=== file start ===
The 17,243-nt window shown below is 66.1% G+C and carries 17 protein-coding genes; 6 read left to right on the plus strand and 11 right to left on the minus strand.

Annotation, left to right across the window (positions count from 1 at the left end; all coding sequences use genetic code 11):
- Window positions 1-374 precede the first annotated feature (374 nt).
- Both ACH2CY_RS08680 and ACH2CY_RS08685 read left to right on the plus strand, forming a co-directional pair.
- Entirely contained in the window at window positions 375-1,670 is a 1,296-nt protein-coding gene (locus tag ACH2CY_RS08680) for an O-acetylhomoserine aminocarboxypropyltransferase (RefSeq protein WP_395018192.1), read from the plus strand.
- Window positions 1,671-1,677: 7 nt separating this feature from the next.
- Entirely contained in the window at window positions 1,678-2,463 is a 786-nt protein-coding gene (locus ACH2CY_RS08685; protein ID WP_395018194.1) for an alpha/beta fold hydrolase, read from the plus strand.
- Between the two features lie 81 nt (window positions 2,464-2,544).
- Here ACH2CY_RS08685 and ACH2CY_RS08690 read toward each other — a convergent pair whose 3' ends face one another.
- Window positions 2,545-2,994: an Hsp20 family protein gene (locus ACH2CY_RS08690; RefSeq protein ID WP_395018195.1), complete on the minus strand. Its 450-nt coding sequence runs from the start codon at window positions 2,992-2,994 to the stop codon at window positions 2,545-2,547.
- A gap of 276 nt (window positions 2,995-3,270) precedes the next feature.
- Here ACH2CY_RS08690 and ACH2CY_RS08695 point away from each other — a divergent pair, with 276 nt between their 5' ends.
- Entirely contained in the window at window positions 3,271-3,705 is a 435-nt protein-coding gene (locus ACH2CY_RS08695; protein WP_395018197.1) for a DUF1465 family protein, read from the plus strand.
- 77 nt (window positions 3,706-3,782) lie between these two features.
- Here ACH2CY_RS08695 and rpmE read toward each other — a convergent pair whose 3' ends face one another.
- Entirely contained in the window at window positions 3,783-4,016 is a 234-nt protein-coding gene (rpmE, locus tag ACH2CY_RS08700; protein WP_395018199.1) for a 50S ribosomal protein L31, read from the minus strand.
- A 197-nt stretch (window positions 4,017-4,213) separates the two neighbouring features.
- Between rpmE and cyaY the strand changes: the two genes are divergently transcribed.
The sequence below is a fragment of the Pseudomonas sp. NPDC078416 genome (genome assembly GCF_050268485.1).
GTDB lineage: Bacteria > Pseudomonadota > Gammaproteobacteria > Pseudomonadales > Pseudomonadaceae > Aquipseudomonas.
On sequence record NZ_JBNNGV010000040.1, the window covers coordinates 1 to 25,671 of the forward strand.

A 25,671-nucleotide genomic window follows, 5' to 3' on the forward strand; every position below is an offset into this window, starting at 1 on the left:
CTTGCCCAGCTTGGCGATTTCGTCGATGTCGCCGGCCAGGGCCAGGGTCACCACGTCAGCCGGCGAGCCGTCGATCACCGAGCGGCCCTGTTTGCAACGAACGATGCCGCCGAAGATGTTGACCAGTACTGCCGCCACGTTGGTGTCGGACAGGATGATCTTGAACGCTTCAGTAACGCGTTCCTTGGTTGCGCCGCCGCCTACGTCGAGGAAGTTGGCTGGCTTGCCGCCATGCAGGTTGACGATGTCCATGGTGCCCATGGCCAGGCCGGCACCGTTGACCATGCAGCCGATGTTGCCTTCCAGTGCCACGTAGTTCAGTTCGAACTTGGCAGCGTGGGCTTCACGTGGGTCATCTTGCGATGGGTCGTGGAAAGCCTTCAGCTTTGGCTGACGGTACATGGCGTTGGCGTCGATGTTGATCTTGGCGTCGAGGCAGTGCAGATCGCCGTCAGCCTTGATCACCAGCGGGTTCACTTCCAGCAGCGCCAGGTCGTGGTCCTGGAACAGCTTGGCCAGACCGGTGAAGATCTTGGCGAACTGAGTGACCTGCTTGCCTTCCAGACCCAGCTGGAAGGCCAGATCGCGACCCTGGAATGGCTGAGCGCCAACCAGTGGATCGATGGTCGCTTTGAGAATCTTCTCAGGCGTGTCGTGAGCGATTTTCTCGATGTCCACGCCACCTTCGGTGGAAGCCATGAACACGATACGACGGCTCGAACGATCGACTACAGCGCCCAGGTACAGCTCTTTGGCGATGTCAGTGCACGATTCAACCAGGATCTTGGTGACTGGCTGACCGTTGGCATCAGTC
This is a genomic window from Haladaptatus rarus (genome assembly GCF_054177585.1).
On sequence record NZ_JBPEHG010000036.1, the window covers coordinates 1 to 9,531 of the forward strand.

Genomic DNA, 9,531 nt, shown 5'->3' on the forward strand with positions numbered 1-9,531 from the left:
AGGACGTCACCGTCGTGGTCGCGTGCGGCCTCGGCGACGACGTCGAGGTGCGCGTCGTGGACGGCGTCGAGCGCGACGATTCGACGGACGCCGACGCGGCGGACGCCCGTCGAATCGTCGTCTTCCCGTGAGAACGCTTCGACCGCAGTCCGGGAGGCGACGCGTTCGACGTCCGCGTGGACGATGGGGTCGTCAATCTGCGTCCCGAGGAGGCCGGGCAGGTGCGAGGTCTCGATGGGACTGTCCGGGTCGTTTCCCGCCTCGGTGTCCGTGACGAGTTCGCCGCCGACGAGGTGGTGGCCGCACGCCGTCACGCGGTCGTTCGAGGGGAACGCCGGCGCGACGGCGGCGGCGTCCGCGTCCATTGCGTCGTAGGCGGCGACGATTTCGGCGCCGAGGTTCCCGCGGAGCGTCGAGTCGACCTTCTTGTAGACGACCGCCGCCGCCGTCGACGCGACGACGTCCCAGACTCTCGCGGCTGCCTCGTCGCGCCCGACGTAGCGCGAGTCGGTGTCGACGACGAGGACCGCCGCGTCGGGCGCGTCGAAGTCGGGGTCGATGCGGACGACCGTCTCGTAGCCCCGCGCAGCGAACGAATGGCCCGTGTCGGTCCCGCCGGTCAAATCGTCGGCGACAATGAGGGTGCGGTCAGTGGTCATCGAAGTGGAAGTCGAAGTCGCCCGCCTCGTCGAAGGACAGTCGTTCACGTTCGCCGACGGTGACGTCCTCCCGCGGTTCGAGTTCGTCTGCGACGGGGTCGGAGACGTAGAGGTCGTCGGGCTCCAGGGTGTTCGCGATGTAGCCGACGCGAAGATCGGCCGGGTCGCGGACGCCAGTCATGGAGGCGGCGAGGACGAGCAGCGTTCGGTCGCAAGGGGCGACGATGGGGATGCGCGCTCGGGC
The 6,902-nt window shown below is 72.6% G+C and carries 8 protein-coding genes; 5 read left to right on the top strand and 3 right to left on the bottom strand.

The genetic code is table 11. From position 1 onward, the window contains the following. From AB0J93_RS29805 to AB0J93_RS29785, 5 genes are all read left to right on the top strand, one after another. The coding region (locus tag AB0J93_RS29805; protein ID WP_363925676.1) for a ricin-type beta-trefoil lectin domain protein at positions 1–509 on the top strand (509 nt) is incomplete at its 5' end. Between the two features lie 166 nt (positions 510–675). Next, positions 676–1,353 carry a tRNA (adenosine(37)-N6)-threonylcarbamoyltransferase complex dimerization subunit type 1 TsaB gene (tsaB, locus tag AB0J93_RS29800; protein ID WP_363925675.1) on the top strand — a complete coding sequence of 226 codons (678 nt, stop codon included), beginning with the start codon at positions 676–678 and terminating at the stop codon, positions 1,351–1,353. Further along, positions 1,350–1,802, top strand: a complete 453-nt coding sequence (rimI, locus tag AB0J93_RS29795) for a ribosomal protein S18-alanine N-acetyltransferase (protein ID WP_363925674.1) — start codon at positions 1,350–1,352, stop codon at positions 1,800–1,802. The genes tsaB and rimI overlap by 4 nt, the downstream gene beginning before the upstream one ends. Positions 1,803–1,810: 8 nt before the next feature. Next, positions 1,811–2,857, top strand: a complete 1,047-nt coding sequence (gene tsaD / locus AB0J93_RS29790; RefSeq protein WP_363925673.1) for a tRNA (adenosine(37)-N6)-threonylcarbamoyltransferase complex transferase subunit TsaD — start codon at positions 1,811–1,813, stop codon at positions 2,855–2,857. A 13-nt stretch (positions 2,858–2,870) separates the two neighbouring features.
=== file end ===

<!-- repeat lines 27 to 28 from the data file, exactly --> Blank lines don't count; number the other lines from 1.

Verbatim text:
AGGACGTCACCGTCGTGGTCGCGTGCGGCCTCGGCGACGACGTCGAGGTGCGCGTCGTGGACGGCGTCGAGCGCGACGATTCGACGGACGCCGACGCGGCGGACGCCCGTCGAATCGTCGTCTTCCCGTGAGAACGCTTCGACCGCAGTCCGGGAGGCGACGCGTTCGACGTCCGCGTGGACGATGGGGTCGTCAATCTGCGTCCCGAGGAGGCCGGGCAGGTGCGAGGTCTCGATGGGACTGTCCGGGTCGTTTCCCGCCTCGGTGTCCGTGACGAGTTCGCCGCCGACGAGGTGGTGGCCGCACGCCGTCACGCGGTCGTTCGAGGGGAACGCCGGCGCGACGGCGGCGGCGTCCGCGTCCATTGCGTCGTAGGCGGCGACGATTTCGGCGCCGAGGTTCCCGCGGAGCGTCGAGTCGACCTTCTTGTAGACGACCGCCGCCGCCGTCGACGCGACGACGTCCCAGACTCTCGCGGCTGCCTCGTCGCGCCCGACGTAGCGCGAGTCGGTGTCGACGACGAGGACCGCCGCGTCGGGCGCGTCGAAGTCGGGGTCGATGCGGACGACCGTCTCGTAGCCCCGCGCAGCGAACGAATGGCCCGTGTCGGTCCCGCCGGTCAAATCGTCGGCGACAATGAGGGTGCGGTCAGTGGTCATCGAAGTGGAAGTCGAAGTCGCCCGCCTCGTCGAAGGACAGTCGTTCACGTTCGCCGACGGTGACGTCCTCCCGCGGTTCGAGTTCGTCTGCGACGGGGTCGGAGACGTAGAGGTCGTCGGGCTCCAGGGTGTTCGCGATGTAGCCGACGCGAAGATCGGCCGGGTCGCGGACGCCAGTCATGGAGGCGGCGAGGACGAGCAGCGTTCGGTCGCAAGGGGCGACGATGGGGATGCGCGCTCGGGC
The 6,902-nt window shown below is 72.6% G+C and carries 8 protein-coding genes; 5 read left to right on the top strand and 3 right to left on the bottom strand.